How to Make a Trading Plan with a Trading Plan Example
When you trade stocks, you must have a plan. If you don’t have a plan, you may not win. This post will help you make a trading plan that contains rules telling you when to buy and sell. Before you trade, you must decide what you’re going to do. If you don’t figure it out, you could lose money and you won’t know why.
There are two types of traders. Those with a trading plan and those without.
The latter suffers from an inability to follow their strategy, while those with a trading plan have a way of doing things–a written map to follow on their road to profit.
Identify the type of trader you are
Your trading plan first depends on knowing the type of trader you are. There are many ways to trade, so it’s easier to start by finding out what works for you.
Take some time to journal with these questions to structure your trading plan.
- Who are you?
- What are you trying to accomplish?
- What are your biggest fears are with trading?
- What is your edge?
How Does the Market Work?
Knowing how markets work and how capital flows is an important step in learning how to trade and building a trading plan. In the TRI Level 1 program, TRI instructor Grimm and TRI’s founder Brian help you learn the capital markets and build your trading plan. One way to think of the market is to imagine it’s a swarm of smaller components, instead of one unit.
It’s useful to think of the market as a big swarm of bees. The bees all fly alone, yet the shape of the swarm keeps changing. With the right tools, you can track where the bees might swarm next, but very often it changes direction at random.
Instead of being inside the emotional swarm, you must step back and see the big picture. You should form your strategy as the beekeeper, with a solid plan. One behavior of the beekeeper is keeping a trading journal and a trading log.
Setup a trading Journal and Log
Your trading journal is a place to record everything you learned about the market and any trades you have made. It’s a to remember the important things about a trade, and a way to look back and analyze to keep improving.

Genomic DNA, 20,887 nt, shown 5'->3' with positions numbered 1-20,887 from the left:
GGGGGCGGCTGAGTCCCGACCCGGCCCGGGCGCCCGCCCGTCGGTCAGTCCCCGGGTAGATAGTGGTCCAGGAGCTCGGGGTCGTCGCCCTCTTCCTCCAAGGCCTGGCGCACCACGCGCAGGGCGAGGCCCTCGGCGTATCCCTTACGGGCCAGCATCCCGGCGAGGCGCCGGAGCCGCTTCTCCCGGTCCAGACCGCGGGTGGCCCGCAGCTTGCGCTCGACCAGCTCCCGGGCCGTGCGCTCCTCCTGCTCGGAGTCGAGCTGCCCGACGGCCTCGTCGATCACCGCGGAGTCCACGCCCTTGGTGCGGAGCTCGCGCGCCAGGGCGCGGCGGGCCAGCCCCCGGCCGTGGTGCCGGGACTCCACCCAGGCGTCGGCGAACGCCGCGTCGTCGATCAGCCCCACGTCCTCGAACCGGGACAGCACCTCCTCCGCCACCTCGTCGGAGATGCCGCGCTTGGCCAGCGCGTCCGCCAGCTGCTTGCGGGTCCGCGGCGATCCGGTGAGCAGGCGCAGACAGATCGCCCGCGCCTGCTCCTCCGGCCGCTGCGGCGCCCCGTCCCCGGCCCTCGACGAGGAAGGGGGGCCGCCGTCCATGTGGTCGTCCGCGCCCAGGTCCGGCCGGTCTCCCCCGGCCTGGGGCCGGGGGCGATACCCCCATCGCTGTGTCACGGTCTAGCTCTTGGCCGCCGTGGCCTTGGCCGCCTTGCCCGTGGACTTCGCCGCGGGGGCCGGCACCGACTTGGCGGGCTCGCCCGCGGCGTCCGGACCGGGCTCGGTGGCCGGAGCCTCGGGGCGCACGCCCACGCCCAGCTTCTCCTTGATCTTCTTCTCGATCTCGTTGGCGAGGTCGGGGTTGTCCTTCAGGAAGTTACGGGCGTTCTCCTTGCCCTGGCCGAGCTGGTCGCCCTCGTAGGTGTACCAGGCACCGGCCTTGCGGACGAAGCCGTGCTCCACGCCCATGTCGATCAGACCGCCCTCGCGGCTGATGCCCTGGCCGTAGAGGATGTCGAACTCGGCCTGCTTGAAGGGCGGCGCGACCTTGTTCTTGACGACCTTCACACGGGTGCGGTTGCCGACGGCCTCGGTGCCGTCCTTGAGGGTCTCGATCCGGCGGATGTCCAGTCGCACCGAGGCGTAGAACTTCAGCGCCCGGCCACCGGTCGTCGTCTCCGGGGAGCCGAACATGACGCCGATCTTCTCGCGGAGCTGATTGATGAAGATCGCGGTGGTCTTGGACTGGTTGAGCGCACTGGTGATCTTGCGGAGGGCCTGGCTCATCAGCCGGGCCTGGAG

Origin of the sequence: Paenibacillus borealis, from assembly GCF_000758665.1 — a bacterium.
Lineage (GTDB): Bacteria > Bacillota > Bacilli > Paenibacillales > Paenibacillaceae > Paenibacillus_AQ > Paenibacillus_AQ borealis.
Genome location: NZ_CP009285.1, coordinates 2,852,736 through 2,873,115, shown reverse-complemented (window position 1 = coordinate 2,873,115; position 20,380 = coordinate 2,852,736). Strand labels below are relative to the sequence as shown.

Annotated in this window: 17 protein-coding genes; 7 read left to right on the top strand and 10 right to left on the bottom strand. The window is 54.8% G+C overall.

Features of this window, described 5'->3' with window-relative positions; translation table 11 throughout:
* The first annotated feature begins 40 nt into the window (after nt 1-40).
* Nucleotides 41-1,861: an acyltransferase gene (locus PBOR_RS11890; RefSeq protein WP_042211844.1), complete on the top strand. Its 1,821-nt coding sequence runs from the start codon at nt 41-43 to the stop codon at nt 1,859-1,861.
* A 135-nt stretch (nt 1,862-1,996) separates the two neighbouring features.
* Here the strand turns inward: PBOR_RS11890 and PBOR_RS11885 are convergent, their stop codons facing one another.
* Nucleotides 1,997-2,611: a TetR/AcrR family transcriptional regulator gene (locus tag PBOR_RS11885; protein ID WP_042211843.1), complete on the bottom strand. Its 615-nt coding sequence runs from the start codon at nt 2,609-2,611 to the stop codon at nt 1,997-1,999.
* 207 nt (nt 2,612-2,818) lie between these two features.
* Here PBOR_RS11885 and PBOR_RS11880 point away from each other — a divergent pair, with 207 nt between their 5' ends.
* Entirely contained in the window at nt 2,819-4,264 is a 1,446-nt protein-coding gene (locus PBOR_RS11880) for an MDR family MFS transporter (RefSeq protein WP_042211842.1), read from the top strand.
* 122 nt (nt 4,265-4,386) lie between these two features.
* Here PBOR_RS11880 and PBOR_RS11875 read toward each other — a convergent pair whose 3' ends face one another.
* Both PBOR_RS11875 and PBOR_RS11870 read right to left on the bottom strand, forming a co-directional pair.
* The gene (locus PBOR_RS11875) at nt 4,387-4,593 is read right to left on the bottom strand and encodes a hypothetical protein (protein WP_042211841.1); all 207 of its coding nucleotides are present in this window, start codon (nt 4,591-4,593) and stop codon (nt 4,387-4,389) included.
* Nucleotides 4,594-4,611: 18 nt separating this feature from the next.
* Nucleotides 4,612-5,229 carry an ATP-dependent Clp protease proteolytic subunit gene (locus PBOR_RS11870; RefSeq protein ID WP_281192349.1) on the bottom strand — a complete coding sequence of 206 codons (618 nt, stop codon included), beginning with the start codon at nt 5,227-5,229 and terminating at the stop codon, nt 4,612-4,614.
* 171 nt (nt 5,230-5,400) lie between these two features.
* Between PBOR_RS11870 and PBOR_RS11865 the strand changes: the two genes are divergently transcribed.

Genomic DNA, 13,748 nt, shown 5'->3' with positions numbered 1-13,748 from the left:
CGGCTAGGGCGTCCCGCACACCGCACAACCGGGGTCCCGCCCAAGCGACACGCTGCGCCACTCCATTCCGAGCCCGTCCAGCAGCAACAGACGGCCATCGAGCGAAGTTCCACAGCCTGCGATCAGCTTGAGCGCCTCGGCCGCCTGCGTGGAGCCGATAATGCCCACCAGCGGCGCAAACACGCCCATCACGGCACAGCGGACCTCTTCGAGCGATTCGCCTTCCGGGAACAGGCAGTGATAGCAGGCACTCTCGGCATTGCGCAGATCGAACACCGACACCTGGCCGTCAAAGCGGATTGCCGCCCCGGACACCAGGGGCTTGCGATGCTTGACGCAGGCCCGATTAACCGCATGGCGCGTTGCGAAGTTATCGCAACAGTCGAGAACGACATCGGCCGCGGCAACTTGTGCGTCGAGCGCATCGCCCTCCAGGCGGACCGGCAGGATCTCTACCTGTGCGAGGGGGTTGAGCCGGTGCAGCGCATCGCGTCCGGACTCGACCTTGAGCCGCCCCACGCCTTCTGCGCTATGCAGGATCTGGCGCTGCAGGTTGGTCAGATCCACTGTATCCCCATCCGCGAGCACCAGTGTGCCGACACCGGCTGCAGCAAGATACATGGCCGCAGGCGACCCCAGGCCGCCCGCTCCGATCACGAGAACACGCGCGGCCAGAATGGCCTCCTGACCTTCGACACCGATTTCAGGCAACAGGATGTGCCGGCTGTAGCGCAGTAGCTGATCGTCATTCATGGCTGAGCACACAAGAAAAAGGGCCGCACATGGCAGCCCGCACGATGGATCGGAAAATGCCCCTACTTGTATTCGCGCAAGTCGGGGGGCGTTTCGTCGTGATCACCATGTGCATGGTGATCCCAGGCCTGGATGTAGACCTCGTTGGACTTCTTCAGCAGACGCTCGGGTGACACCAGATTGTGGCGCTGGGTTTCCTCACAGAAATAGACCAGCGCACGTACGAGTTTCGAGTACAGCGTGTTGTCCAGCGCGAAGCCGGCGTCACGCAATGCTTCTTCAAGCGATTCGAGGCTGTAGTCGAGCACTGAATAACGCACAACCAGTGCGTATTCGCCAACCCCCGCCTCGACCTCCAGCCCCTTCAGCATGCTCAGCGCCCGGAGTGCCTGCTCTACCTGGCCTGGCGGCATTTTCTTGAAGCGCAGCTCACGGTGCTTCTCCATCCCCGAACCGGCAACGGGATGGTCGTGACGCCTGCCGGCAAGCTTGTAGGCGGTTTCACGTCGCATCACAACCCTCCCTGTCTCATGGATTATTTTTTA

The trading log is similar but tracks the details of individual trades. You would track the entry price, exit price, targets, and any other trade-specific details. Add your reasons for taking a trade, turn the log into a checklist, and use it to track notes and mistakes on individual trades. You can analyze your logs later to find flaws in your trading strategy so you can add contingencies to the plan that make it easier to follow.
Be purposeful about your choices and decide what’s most important to you.
Your trading plan is more than a to-do list. It’s a series of questions to ask yourself about every trade you make. And most of them are questions about why you’re making the trade.
1. Why am I taking this trade?
2. When and why will I get out?
3. What will cause me to change that exit price?
4. What is my risk on this trade, and how will I manage it?
5. Will this trade satisfy my goal for the week/month/year?
6. Will this trade fit with my risk profile?
7. What is my edge in this trade, and is it worth the risk?
Your trading rules are the ground rules you use to assess whether you want to do a trade. By comparing your trade ideas to your trading rules, you can see if you should even think about taking the trade or not.
Your trading plan doesn’t have to be complicated. If you just have three or four simple rules, that’s fine. The important thing is that you evaluate each potential trade against them. At TRI, we recommend using 3 reasons to take a trade, and those 3 reasons make a single setup. You can have multiple setups in a single plan, and this is where trading becomes unique for everyone.
Paper Trade While Following the Process
To practice, start paper trading, logging, and journaling as you go. This allows you to make mistakes and practice without losing money. After doing a handful of paper trades (Tri recommends 20 - 100 trades), then start with 1/10th of 5% of your account.
As you see how your trading plan works, start adjusting and adding contingencies to make sure you’re sticking to the plan. Only you can make yourself stick to your plan, so you need discipline and patience.
To help with this discipline, many traders put unique and personal checklists into their trading plan. Some only trade with shoes on, others only trade after doing a strict checklist. Whichever method works for you is the one you should use.
Narrow down your strategy
A trading plan can improve discipline by making trading decisions more automatic, reducing emotional involvement. It’s harder to create a trading plan than it is to FOMO into trades without a plan. Following your emotions is easier because it’s in your nature to react to the market with emotion.
That’s how 90% of participants lose money, so you must do the opposite.
Get started with learning how to make a trading plan in the TRI level 1 education program, or by jumping into the TRI membership with a free 30-day trial. In the Library, you’ll find setups and trading plan examples to download, along with a goldmine of trading resources.